Overall Rating Platinum
Overall Score 87.10
Liaison Alex Davis
Submission Date March 5, 2020

STARS v2.2

Arizona State University
EN-10: Community Partnerships

Status Score Responsible Party
Complete 3.00 / 3.00 Alex Davis
Program Manager
University Sustainability Practices
"---" indicates that no data was submitted for this field

Name of the institution’s formal community partnership to advance sustainability :
ASU, NAU, and Navajo Nation Energy Partnership

Does the institution provide financial or material support for the partnership? :
Yes

Which of the following best describes the partnership timeframe?:
Multi-year or ongoing

Which of the following best describes the partnership?:
Sustainability-focused

Are underrepresented groups and/or vulnerable populations engaged as equal partners? :
Yes

A brief description of the institution’s formal community partnership to advance sustainability:

ASU and NAU have a Memorandum of Agreement (MOA) to support the Navajo Nation's planning work in light of the closure of the Navajo Generating Station (formerly a significant component of the Navajo Reservation economy).

ASU supports this partnership by providing expert faculty time and meeting space. ASU's contribution to the partnership is led by Kris Mayes, with additional support from Nate Johnson, Christiana Honsberg, Gary Dirks, Harvey Bryan, Martin Pasqualetti, and several others. Per the MOA, ASU has also worked to secure outside grants to support this work.

Statement from the Navajo Nation President:

ASU AND NAU RENEWABLE ENERGY PARTNERSHIPS 12.30.19

This morning, President Jonathan Nez, Vice President Myron Lizer, and several Division Directors met with several Arizona State University professors and officials as the ASU Tempe Campus, to discuss an existing Memorandum of Agreement (MOA) between the Navajo Nation, ASU and Northern Arizona University (NAU).

In 2017, the MOA was finalized to provide the Nation with assistance in its planning related to the “possible closure of NGS” and addressing the economic impacts. However, President Nez today pointed out that the Nez-Lizer Administration’s primary focus is now on renewable energy development and that the MOA should be updated to reflect this new energy focus.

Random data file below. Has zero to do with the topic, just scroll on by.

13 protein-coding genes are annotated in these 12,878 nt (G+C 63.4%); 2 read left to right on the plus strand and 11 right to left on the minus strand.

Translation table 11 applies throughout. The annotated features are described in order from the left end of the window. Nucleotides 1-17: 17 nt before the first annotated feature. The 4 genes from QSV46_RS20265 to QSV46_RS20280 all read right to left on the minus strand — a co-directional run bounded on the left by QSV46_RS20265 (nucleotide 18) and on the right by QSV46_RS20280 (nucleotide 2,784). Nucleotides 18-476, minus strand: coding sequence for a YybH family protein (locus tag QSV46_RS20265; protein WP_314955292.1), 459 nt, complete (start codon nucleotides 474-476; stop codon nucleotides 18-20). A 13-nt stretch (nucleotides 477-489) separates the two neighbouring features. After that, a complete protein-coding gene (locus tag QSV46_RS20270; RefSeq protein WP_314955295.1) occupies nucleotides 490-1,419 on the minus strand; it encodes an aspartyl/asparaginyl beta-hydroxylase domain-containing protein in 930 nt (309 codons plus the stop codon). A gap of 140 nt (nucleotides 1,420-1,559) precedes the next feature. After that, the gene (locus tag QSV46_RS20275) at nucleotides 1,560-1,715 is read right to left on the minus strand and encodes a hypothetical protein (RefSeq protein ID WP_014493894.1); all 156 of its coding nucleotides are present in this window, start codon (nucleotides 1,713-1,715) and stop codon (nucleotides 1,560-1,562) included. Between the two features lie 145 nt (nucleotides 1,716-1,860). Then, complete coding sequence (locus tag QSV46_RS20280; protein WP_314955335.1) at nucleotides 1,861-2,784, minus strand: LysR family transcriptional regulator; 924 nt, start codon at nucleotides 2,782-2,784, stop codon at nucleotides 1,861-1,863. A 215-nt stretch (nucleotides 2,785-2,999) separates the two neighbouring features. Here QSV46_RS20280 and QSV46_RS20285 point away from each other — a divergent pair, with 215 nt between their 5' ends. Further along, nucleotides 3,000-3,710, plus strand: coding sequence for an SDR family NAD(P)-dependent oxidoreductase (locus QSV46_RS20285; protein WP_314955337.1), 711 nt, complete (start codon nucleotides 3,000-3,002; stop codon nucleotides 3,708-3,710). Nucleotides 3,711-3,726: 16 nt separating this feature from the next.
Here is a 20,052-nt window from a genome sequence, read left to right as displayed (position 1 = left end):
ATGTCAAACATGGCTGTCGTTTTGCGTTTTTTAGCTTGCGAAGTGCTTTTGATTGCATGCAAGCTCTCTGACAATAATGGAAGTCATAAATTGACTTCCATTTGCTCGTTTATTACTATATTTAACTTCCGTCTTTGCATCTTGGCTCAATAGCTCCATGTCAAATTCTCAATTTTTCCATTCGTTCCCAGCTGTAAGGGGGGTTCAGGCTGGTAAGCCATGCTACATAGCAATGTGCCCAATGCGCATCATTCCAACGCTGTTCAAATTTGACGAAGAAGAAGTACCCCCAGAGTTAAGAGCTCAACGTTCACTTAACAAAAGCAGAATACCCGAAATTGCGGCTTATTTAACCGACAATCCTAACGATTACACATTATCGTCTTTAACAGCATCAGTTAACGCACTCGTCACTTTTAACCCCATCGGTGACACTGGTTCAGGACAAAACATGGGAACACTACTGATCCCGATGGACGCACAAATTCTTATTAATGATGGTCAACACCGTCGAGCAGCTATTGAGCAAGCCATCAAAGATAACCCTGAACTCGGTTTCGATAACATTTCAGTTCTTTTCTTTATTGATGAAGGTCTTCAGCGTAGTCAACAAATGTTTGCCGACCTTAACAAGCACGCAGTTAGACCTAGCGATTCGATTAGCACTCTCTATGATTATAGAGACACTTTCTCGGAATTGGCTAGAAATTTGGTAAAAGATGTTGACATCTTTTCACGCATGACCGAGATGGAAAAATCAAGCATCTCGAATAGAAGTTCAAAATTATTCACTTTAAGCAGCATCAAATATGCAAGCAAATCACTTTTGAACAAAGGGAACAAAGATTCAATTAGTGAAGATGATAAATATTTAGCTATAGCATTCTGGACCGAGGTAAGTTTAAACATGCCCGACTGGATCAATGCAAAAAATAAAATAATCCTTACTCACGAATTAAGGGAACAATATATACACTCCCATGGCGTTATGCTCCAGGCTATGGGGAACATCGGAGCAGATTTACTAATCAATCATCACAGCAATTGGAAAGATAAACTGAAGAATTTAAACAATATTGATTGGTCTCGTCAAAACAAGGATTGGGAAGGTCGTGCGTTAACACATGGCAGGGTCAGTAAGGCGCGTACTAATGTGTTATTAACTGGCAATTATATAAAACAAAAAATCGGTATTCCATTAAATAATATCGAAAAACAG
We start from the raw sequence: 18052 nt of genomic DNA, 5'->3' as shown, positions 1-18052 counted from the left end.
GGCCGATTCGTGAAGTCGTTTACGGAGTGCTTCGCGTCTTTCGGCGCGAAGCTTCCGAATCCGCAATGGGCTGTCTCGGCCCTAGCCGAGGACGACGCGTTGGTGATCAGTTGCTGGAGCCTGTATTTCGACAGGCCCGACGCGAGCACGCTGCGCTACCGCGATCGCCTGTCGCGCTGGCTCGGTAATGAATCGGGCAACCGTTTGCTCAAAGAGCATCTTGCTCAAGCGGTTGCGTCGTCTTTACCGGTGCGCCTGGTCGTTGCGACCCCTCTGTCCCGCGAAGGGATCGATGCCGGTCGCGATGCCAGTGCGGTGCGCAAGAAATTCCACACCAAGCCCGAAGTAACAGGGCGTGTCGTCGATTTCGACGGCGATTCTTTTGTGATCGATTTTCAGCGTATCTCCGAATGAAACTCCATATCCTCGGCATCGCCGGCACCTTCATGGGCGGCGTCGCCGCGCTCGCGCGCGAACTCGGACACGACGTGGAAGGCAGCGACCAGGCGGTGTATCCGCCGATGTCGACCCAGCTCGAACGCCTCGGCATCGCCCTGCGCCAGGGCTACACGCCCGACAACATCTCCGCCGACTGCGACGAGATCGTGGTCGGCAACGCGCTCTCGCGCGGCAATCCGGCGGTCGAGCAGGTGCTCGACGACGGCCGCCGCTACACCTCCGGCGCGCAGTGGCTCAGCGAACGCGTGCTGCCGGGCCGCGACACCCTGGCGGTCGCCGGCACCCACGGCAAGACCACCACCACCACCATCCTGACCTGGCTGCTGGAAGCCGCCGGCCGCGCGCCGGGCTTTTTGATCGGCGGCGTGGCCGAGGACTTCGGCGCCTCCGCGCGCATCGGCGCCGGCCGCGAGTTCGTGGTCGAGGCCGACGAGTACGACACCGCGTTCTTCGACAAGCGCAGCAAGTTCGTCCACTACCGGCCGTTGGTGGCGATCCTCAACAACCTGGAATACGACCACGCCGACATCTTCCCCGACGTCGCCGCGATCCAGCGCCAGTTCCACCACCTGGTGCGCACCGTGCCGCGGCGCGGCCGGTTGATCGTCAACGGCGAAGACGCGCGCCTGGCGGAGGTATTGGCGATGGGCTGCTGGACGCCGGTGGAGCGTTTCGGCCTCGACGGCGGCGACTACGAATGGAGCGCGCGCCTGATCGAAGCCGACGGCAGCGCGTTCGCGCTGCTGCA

He noted that the Nez-Lizer Administration issued the Háyoołkááł Proclamation that declares the Nation’s renewable energy priority and creates the Háyoołkááł Work Group comprised of officials from the Navajo Nation Division of Natural Resources, Department of Justice, Environmental Protection Agency, Division of Economic Development, Division of Community Development, Navajo Nation Washington Office, and the Office of the President and Vice President.

Since then, the work group has served as the Nation’s clearinghouse for energy development proposals and continues to meet on a regular basis to strategize and plan for the long-term vision and priorities related to energy development of the Navajo Nation. The Háyoołkááł Work Group will continue serving as the primary clearinghouse for energy projects along with the Navajo Nation Energy Office when it is established.

The officials from ASU’s School of Sustainability said they are open to changing the MOA to reflect renewable energy as the top priority. They also provided updates on their initiatives, which includes their outreach efforts to Navajo chapters that are interested in renewable energy projects in their communities. Over the last couple of years, they have presented to several chapters regarding the implementation of renewable energy projects.

President Nez and Vice President Lizer we’re joined by Chief of Staff Paulson Chaco, Navajo Nation Washington Office Executive Director Santee Lewis, Division of Natural Resources Director Dr. Rudy Shebala, Environmental Protection Agency Director Oliver Whaley, Division of Community Development Director Dr. Pearl Yellowman, and Attorney General Doreen N. McPaul. The Nez-Lizer Administration appreciates the partnership with ASU and NAU and looks forward to continuing working together to build a strong renewable energy future for the Navajo people. Ahe’hee’

More information:
https://www.facebook.com/NezLizer2018/posts/asu-and-nau-renewable-energy-partnerships-123019this-morning-president-jonathan-/2389641964634666/

https://static.sustainability.asu.edu/giosMS-uploads/sites/37/2019/04/MOAsigned2017-07-26-NAU-ASU-NN-Memorandum-of-Agreement-NGS-FINAL_signed-.pdf


Name of the institution’s formal community partnership to advance sustainability (2nd partnership):
Sustainable Cities Network and Project Cities

Does the institution provide financial or material support for the partnership? (2nd partnership):
Yes

Which of the following best describes the partnership timeframe? (2nd partnership):
Multi-year or ongoing

Which of the following best describes the partnership’s sustainability focus? (2nd partnership):
Sustainability-focused

Are underrepresented groups and/or vulnerable populations engaged as equal partners? (2nd partnership):
Yes